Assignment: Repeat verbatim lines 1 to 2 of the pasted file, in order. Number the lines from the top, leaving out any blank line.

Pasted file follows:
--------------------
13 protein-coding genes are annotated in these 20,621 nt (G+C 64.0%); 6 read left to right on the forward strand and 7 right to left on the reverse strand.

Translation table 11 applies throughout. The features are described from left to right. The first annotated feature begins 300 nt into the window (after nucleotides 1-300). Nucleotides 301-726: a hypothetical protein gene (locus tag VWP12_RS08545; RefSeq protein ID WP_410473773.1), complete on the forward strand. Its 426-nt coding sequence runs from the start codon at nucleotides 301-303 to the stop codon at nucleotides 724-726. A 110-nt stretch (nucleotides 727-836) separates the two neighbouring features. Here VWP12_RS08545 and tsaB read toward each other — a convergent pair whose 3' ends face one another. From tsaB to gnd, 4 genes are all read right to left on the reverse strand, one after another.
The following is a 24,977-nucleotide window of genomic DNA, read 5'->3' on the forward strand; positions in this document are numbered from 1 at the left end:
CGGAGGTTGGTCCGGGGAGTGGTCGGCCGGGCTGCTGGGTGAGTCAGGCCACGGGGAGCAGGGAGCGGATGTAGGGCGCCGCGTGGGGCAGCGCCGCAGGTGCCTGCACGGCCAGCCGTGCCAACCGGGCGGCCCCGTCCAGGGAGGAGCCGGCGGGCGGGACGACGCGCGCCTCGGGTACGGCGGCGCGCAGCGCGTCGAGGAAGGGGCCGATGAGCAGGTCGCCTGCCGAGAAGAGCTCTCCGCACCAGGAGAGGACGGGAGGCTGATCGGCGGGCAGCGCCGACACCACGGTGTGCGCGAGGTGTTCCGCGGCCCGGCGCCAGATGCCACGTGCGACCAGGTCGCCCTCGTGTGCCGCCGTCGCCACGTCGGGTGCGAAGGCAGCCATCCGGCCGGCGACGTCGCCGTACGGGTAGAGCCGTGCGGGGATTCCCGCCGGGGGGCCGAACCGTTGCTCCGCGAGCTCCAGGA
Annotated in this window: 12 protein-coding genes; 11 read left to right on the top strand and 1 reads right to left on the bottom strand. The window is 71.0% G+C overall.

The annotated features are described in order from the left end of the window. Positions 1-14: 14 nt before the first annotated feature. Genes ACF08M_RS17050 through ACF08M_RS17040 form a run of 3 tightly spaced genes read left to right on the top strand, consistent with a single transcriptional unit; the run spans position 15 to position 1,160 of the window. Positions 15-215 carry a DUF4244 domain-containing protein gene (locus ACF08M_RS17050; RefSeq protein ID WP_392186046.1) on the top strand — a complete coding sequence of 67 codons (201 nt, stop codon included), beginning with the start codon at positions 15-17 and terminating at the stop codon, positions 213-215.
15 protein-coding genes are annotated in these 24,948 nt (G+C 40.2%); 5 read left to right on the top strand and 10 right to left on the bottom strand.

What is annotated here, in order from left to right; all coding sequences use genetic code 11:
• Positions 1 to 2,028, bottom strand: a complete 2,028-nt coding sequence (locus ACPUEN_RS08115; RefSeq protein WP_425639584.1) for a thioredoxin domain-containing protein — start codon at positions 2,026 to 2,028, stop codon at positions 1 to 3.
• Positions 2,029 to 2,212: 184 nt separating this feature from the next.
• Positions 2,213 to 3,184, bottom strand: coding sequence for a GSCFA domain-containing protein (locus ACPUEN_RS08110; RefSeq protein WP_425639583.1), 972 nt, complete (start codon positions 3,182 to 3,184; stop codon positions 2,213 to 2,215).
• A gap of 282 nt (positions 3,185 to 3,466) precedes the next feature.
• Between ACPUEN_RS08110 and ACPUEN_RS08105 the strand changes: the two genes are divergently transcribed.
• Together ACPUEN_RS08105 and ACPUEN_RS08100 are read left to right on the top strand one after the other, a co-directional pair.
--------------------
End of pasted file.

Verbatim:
13 protein-coding genes are annotated in these 20,621 nt (G+C 64.0%); 6 read left to right on the forward strand and 7 right to left on the reverse strand.

Translation table 11 applies throughout. The features are described from left to right. The first annotated feature begins 300 nt into the window (after nucleotides 1-300). Nucleotides 301-726: a hypothetical protein gene (locus tag VWP12_RS08545; RefSeq protein ID WP_410473773.1), complete on the forward strand. Its 426-nt coding sequence runs from the start codon at nucleotides 301-303 to the stop codon at nucleotides 724-726. A 110-nt stretch (nucleotides 727-836) separates the two neighbouring features. Here VWP12_RS08545 and tsaB read toward each other — a convergent pair whose 3' ends face one another. From tsaB to gnd, 4 genes are all read right to left on the reverse strand, one after another.